the feeding phase and the communication phase are repeated;
the slave controller includes a power supply circuit, a voltage change detection circuit, a voltage control circuit, first and second constant current circuits, and a signal ground,
the power supply circuit generates the second direct current voltage from the first direct current voltage,
the voltage change detection circuit detects a change in the first direct current voltage and outputs a first signal corresponding to the change in the first direct current voltage to the voltage control circuit,
the voltage control circuit changes the second direct current voltage in accordance with the first signal,
the first constant current circuit is connected between the voltage control circuit and the positive terminal of the local device to feed a constant current to the positive terminal of the local device, and
the second constant current circuit is connected between the negative terminal of the local device and the signal ground to draw the constant current from the negative terminal of the local device.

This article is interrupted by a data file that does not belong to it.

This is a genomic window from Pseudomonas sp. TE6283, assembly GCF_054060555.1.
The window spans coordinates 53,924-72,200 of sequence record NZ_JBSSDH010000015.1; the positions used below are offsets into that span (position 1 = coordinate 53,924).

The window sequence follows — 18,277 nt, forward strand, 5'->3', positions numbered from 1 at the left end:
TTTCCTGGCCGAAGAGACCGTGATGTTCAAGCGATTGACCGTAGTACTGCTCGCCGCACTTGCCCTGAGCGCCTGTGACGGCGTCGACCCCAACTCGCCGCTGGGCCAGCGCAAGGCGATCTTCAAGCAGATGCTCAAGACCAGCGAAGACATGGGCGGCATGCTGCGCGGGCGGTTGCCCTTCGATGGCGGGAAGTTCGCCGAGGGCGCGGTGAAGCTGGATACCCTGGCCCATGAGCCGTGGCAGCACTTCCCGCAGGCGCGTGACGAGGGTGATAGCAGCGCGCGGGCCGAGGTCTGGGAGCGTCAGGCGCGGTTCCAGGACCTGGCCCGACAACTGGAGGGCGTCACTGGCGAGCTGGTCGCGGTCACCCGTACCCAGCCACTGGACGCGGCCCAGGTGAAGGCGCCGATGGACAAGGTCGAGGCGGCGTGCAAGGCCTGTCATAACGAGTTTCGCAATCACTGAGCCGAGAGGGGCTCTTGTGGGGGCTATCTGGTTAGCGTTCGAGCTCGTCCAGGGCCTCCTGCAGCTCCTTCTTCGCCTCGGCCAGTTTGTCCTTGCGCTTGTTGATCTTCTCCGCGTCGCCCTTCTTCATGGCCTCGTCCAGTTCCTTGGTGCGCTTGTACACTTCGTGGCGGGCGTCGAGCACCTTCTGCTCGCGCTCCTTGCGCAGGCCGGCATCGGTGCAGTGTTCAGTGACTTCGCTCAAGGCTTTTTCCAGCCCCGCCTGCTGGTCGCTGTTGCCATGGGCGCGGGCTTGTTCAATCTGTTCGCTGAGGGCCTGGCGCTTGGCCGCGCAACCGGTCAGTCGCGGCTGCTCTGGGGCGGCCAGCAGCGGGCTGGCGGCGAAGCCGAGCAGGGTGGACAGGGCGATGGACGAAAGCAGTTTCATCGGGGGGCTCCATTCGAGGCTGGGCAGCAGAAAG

2. The communication system according to claim 1, wherein
the local device is a touch sensor including first and second conductors and a resistor connected between the first and second conductors,
the first conductor has a first end connected to the resistor and a second end acting as the positive terminal,
the second conductor has a first end connected to the resistor and a second end acting as the negative terminal, and
when force is applied to the touch sensor, the first and second conductors electrically contact each other so that a resistance between the positive and negative terminals of the touch sensor varies.
3. The communication system according to claim 2, wherein
the slave controller further includes a differential amplifier for amplifying a voltage between the positive and negative terminals of the touch sensor.
4. The communication system according to claim 3, wherein
the slave controller further includes a holding circuit for holding an output voltage of the differential amplifier,
the voltage change detection circuit determines, based on the change in the first direct current voltage, a communication status between the master and slave controllers and outputs a second signal corresponding to the communication status to the holding circuit, and
the holding circuit holds the output voltage of the differential amplifier in accordance with the second signal.
5. The communication system according to claim 1, further comprising:
a first linear conductor connected between the positive terminal of the local device and the slave controller; and